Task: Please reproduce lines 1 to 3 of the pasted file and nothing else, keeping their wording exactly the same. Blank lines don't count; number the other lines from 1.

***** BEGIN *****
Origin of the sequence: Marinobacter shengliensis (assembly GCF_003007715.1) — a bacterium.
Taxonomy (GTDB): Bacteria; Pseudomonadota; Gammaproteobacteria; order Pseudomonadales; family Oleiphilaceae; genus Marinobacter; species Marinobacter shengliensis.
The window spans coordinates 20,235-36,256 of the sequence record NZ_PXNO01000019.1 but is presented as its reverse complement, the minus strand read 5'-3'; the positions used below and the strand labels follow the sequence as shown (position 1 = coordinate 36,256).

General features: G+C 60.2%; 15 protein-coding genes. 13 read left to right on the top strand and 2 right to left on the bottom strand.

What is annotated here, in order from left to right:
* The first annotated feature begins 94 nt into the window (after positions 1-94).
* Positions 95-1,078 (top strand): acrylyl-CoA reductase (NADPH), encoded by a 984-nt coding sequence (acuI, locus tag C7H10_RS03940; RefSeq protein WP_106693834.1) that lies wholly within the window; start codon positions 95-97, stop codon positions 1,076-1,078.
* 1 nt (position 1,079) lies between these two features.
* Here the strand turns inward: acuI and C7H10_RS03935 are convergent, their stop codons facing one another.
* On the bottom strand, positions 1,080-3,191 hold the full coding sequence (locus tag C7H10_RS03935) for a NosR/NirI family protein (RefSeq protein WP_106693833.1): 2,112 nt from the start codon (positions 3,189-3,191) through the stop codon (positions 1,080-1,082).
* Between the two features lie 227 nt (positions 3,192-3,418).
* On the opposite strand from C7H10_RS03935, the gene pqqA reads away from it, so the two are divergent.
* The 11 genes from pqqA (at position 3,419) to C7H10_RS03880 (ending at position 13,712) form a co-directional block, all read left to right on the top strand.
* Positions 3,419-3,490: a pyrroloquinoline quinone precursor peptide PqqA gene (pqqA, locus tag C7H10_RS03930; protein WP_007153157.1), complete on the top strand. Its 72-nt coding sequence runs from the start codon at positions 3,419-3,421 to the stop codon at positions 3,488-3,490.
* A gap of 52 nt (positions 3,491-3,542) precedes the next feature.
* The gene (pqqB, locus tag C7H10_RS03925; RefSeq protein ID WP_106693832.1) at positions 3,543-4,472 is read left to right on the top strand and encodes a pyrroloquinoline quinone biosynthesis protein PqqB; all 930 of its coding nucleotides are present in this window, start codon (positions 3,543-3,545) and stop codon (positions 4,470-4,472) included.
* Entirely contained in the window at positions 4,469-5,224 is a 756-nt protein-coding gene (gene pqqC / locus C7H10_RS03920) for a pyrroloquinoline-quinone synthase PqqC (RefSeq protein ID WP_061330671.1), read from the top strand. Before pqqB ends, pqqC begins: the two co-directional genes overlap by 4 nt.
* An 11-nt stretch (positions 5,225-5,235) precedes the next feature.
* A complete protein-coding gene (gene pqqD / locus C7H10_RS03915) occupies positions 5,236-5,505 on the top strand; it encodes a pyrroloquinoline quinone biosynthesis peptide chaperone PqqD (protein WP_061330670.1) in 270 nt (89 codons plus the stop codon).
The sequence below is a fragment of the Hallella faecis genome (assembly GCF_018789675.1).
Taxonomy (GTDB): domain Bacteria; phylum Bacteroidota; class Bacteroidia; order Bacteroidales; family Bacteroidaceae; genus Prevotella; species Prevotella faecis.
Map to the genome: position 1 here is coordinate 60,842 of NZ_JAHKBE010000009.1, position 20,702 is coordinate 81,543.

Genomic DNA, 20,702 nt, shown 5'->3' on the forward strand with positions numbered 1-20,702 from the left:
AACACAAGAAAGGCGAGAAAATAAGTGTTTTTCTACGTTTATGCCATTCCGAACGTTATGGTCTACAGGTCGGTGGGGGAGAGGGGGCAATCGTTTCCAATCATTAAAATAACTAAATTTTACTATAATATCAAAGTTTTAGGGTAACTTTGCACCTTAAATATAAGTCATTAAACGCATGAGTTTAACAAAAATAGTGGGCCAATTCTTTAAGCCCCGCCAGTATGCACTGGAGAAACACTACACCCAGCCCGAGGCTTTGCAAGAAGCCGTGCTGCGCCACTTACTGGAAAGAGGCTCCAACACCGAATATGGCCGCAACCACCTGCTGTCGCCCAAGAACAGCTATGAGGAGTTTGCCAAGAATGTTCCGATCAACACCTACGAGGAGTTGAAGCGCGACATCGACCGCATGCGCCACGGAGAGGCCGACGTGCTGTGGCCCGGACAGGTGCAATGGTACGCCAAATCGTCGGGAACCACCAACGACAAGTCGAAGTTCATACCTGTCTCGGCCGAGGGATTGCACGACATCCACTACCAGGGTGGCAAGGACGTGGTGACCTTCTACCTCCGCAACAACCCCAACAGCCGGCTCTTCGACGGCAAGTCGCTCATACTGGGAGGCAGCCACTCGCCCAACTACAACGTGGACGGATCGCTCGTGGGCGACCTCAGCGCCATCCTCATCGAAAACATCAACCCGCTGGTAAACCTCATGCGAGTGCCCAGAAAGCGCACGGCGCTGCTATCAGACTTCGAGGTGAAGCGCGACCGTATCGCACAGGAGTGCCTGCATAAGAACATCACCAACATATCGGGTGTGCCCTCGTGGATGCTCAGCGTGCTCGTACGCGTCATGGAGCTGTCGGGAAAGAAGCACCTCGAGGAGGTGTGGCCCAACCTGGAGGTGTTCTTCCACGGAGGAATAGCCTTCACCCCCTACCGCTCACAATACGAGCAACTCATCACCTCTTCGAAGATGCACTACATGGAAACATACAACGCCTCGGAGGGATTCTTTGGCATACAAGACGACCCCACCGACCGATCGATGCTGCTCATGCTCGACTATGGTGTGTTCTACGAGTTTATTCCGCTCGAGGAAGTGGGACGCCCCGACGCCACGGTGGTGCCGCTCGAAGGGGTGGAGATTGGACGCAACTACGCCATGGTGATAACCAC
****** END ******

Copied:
Origin of the sequence: Marinobacter shengliensis (assembly GCF_003007715.1) — a bacterium.
Taxonomy (GTDB): Bacteria; Pseudomonadota; Gammaproteobacteria; order Pseudomonadales; family Oleiphilaceae; genus Marinobacter; species Marinobacter shengliensis.
The window spans coordinates 20,235-36,256 of the sequence record NZ_PXNO01000019.1 but is presented as its reverse complement, the minus strand read 5'-3'; the positions used below and the strand labels follow the sequence as shown (position 1 = coordinate 36,256).